The slightly built and smiling Anglican archbishop from Malaysia didn't seem like a troublemaker.
But as the ecstatic congregation in Denver sang a rousing hymn Sunday, the Most Rev. Datak Yong Ping Chung thrust his delicate fist into the air to punctuate the lyrics: "Forever I'll love you. Forever I'll stand."
Like so many others who had led movements that splintered a faith, Chung had chosen what he saw as biblical truth over unity with his church.
In the next hour, Chung, the Anglican primate of Southeast Asia, together with Archbishop Emmanuel Kolini, the Anglican primate of Rwanda, dramatically increased the likelihood of a breakaway Anglican denomination on American soil to rival the established Episcopal Church.
Bedecked in flowing vestments of red and white, they ordained four conservative American priests as Anglican bishops. The new bishops' mission: ministering to former and currently disaffected members of the Episcopal Church, which they charged is fraught with "manifest heresy."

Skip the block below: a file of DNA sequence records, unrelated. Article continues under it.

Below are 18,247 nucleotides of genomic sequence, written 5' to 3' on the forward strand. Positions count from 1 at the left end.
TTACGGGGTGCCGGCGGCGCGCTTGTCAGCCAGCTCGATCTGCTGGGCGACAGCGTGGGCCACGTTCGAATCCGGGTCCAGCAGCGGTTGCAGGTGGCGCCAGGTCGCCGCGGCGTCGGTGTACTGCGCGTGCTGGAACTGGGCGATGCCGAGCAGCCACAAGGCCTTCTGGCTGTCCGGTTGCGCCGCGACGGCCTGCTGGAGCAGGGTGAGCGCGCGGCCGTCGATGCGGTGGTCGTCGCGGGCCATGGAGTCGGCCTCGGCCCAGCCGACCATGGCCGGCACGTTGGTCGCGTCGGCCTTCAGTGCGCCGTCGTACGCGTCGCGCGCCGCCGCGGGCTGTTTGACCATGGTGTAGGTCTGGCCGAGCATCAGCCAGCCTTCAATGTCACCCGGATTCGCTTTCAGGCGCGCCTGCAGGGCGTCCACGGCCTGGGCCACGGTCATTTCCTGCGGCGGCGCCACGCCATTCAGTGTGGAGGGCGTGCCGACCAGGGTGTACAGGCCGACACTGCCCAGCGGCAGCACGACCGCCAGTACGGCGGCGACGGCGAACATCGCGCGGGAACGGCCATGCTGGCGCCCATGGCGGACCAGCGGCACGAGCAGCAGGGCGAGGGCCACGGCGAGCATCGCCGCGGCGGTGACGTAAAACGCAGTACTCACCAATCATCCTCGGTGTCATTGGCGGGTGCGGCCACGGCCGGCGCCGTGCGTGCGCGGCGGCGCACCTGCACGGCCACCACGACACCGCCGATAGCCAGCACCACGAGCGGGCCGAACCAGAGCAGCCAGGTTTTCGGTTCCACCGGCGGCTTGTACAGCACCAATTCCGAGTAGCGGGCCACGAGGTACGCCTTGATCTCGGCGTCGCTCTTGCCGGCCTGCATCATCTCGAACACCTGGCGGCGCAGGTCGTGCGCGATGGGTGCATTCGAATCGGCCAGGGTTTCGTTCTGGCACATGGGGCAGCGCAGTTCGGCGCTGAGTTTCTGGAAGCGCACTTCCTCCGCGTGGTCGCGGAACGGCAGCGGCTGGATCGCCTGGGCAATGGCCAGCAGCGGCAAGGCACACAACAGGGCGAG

Evidence of the slide toward heresy, they said, includes the Episcopal Church's decision 25 years ago to ordain women, and the current practice by liberal bishops of ordaining noncelibate gay men and lesbians to the priesthood, and of tacitly approving the blessing of same-sex unions by some of their priests.
One of the questions asked of the new bishops during the service was, "Are you ready, with all faithful diligence, to banish and drive away from the church all erroneous and strange doctrine contrary to God's word; and both privately and openly to call upon and encourage others to the same?" They answered, "By the help of God, I will."